The Politically Incorrect Mom

THE OPINIONATED RANTINGS OF A CONSERVATIVE MOM

Tuesday, December 05, 2006

Statistic or Survivor - you decide...


I'm about to say something that's going to make me unpopular...again...

The statistics are staggering.

75% of children/adolescents in chemical dependency hospitals are from single-parent families. (Center for Disease Control, Atlanta, GA)

1 out of 5 children have a learning, emotional, or behavioral problem due to the family system changing. (National Center for Health Statistics)

More than one half of all youths incarcerated for criminal acts lived in one-parent families when they were children. (Children's Defense Fund)

Nine million American children face risk factors that may hinder their ability to become healthy and productive adults. One in seven children deal with at least four of the risk factors, which include growing up in a single-parent household...The survey also indicated that children confronting several risk factors are more likely to experience problems with concentration, communication, and health. (1999 Kids Count Survey - Annie E. Casey Foundation)

63% of suicides are individuals from single parent families (FBI Law Enforcement Bulletin - Investigative Aid)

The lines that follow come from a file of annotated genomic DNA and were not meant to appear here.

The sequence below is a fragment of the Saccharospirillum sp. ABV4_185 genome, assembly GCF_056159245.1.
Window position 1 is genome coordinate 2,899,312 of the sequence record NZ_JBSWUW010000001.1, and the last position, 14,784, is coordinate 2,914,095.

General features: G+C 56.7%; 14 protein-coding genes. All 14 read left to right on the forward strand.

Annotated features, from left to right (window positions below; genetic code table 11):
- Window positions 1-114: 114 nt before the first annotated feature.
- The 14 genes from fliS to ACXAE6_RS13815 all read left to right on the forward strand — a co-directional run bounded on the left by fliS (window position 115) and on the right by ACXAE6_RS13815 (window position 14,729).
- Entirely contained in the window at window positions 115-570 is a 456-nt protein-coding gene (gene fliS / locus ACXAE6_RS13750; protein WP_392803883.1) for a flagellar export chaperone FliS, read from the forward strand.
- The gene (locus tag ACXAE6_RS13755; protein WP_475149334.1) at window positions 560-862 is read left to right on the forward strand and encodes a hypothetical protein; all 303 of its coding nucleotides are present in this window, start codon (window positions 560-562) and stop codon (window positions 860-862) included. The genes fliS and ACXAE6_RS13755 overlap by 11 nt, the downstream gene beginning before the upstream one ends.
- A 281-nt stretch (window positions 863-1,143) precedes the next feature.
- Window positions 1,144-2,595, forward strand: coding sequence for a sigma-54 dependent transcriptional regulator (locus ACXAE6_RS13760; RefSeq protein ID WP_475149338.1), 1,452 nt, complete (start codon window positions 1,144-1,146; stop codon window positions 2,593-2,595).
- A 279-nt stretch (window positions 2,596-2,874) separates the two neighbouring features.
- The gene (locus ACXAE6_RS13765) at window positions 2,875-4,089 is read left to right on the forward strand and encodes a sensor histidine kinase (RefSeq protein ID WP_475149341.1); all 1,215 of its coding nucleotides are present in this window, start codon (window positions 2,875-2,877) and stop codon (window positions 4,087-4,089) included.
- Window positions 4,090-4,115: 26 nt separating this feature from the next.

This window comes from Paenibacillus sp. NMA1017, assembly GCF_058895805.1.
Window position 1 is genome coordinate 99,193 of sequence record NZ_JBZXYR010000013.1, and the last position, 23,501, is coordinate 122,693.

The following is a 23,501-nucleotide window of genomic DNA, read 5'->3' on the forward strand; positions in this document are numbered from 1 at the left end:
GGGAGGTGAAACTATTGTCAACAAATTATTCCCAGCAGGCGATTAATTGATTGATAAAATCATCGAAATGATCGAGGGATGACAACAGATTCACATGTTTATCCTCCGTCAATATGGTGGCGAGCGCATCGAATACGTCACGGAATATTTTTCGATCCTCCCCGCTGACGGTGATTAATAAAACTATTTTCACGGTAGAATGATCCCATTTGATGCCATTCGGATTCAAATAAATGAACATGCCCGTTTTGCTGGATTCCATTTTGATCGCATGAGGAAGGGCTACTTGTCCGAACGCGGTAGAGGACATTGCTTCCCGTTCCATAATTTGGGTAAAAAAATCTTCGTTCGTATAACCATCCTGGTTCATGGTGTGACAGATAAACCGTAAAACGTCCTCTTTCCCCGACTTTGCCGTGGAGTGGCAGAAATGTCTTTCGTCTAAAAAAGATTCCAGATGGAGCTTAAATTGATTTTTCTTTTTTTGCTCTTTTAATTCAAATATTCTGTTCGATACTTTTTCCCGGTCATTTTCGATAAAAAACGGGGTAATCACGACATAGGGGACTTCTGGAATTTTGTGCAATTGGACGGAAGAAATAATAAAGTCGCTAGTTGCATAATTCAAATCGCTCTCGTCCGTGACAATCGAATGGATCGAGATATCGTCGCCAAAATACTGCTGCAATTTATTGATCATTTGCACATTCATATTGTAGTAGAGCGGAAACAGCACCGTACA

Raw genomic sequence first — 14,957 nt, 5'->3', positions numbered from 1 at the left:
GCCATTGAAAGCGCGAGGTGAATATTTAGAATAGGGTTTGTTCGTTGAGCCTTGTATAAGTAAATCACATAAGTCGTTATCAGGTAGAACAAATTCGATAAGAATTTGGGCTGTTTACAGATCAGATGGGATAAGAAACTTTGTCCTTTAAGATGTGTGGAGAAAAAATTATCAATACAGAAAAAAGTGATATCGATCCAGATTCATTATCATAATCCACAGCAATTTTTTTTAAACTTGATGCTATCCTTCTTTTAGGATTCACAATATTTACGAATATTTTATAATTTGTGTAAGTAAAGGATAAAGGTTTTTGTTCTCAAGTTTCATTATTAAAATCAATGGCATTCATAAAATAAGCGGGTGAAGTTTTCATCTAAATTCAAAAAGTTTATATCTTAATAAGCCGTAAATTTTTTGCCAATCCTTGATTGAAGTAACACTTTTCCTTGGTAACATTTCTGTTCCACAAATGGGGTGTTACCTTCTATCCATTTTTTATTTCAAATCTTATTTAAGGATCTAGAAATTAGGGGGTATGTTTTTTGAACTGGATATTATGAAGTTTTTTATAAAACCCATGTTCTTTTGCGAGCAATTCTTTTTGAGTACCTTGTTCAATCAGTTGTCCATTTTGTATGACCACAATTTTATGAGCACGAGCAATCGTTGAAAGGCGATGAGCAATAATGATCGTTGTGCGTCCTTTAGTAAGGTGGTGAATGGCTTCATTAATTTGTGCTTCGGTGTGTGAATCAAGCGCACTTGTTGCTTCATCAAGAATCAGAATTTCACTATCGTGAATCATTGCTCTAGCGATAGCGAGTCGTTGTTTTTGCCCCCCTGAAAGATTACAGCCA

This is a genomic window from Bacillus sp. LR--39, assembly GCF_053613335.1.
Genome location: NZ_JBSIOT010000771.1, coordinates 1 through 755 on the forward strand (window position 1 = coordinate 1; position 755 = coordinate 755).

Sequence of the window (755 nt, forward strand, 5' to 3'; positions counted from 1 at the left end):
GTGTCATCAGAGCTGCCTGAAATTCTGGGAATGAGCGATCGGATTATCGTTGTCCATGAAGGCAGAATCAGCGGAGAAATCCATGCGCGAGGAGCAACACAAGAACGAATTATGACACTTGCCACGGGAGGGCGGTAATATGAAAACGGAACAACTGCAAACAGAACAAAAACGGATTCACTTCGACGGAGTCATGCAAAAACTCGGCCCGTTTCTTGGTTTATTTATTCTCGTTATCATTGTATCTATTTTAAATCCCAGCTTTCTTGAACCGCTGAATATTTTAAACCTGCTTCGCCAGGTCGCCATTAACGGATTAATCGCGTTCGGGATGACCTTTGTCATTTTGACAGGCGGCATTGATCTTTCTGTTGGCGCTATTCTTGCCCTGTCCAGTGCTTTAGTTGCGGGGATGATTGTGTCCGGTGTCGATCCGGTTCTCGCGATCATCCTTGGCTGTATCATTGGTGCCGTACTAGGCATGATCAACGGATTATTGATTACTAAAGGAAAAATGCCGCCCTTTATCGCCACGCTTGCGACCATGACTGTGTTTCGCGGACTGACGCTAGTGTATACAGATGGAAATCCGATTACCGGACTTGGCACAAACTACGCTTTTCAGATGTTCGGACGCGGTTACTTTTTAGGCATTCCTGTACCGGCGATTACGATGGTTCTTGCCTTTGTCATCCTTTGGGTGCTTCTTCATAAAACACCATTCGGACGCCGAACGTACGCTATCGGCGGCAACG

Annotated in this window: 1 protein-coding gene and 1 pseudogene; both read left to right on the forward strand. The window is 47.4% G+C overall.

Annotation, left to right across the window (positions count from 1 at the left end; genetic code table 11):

"Separation, divorce and unmarried parenthood seemed to be a high risk for children/adolescents in these families for the development of suicidal behavior". (Atilla Turgay, M.D.American Psychiatric Association's Scientific Meeting, May 1994)

75% of teenage pregnancies are adolescents from single parent homes (Children in need: Investment Strategies...Committee for Economic Development)

Staggering - and clear. Here's what I don't get...

Why?

I had the misfortune of being seated between two women the other night who were having this conversation about their 19 year old sons...

Woman 1: "Well, at least he's not using drugs anymore and he's starting to understand where all of his behavioral problems have come from".

Woman 2: "That's good. I think it definitely depends on what age they were traumatized".

Woman 1: "Yes! The age they were traumatized definitely makes a difference!"

***At this point, I'm thinking..."What the heck happened to these women's kids? Were they molested? Kidnapped? What on earth are they talking about?"
Apparently, Woman 1 noticed the confused look on my face and said, "Don't you agree?"

PI Mom: "What do you mean WHEN they were traumatized? What happened to your kids?"

Woman 1: "OH! We mean when the divorce happened! You know, when their dad left".

I was floored! I'm a single mother. I've been divorced for 11 years. I have always hated the tag, "broken home" because in my case, as in many, many cases - my home was broken when I was married. When I left - I fixed it. I committed to giving my children a happy, healthy, well-adjusted life and that meant I had to divorce their dad. I never once assumed that my kids were going to have behavioral, emotional or health problems simply because there was only one parent in their home. It's not always easy. It's not always fun. It IS, however, always, always, always worth the effort and whatever sacrifices are made. It is simply a decision that you make. I have great kids who don't consider themselves victims or measure their successes or failures based on a timeline that began when they were "traumatized". Why? Because it has NEVER occurred to me to use my divorce as a crutch or allow my kids to use it as an excuse to behave badly. It's never been an option.